FORTS OF RAJASTHAN
It is particularly fascinating to explore the widespread area of Neelkanth, preferably over a day culminating perhaps with a visit to the fort, Rajor. Around the Shiva temple, scattered all over are mounds still unexplored and plinths in terraces indicating the multiplicity of temples. One has only to remove the shrubbery and dig away the earth to find fragments of anamalak or stambha and sculptures on religious themes and musicians.
The jeep clings to the hill as we make our way down the steep, rough road to the Tehla fort. Once again the landscape undergoes a great transformation. The green, wooded and grassy floor where herds of deer feed give way to cultivated fields ripe with mustard flowers and picturesque stills of village life, and further on to rough, dry plains. Bhangarh and Ajabgarh have an altogether different story to tell.
On the road to Bhangarh are herds of cows, goats and camel who travel with their nomadic owners every year away from the arid west to the more fertile east in search of grazing land. Tiny cots for babies are tied onto the backs of donkeys and the cute faces of lamb peep out from bags slung over the side. These people from the Thar are perhaps descendants of those seasonal migrants who once collected firewood to help Naraini perform her act of sati when her husband died of snakebite. She promised them in return, water to quench their animals’ thirst. And after she immolated herself, from the same spot emerged an evergreen spring from where animals could drink. A popular meta is held in her honour at the Naraini mats temple nearby and the hot spring there is reputed to have healing qualities.
Scattered chattris and remnants of buildings suggest what is to come. A bend in the road, entry through a stone gate, and we come upon a beautiful kingdom in ruins. Over nearly half a kilometre’s distance are the crumbling vemnants of amarketplace—sometimes an entire room or its arched entrance or maybe, only a pillar but nevertheless, one long continuous line of shops on either side of the road. Ancient ruins and ancient trees often coexist. Four banyan trees shade an entire area, their roots stretching several yards across, entwining with crumbling structures, and perhaps preventing their disintegration.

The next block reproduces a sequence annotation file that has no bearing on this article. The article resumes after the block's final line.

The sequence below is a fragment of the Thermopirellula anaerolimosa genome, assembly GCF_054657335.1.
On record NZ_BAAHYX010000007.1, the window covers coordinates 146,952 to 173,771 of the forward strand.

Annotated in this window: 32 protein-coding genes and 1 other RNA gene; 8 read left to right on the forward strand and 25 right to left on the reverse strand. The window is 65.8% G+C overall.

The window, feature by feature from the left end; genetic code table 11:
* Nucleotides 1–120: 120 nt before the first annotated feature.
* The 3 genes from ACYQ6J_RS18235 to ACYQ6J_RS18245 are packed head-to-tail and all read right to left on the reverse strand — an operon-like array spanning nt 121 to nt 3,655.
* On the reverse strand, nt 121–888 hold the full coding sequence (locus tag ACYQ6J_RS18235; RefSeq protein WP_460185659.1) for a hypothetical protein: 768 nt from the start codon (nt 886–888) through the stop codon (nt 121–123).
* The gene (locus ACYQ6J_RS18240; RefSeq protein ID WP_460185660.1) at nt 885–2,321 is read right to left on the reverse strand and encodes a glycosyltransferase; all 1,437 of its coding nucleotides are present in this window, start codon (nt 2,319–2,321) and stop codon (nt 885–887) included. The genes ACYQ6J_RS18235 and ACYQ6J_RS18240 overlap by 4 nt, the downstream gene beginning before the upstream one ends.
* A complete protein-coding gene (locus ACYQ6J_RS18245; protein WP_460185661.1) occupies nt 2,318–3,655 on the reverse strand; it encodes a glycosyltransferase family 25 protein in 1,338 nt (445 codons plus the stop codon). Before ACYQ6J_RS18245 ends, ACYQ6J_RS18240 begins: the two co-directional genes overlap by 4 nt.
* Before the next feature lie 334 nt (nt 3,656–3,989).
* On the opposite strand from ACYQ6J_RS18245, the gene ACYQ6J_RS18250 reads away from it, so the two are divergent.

We move out from under the grove and into a marvellous valley of temples and more ruins. Against a backdrop of hills a stream trickles quiet into a large tank beside a temple. Structured along the hillside is the palace protected behind a fort wall.
We spend the entire afternoon exploring the fascinating ruins of this kingdom. The temples are structures carved from stone or cream and red sandstone. Here might have been a haveli where a princess or noble lived, there a kitchen or shelter for vehicles.
Rare and infrequent visitors come here, to view what was once a flourishing capital founded by Madho Singh, younger brother of Man Singh. Bhangarh was not only a gem in a beautiful setting but also said to be the richest tract in the area. For a century perhaps it thrived as a highly populated, fertile and active commercial centre. Bhangarh now seems like Sleeping Beauty’s kingdom where all the inhabitants have gone to sleep and where enchantment reigns. The shadows lengthen and we leave Bhangarh enveloped in silence—the silence of centuries.
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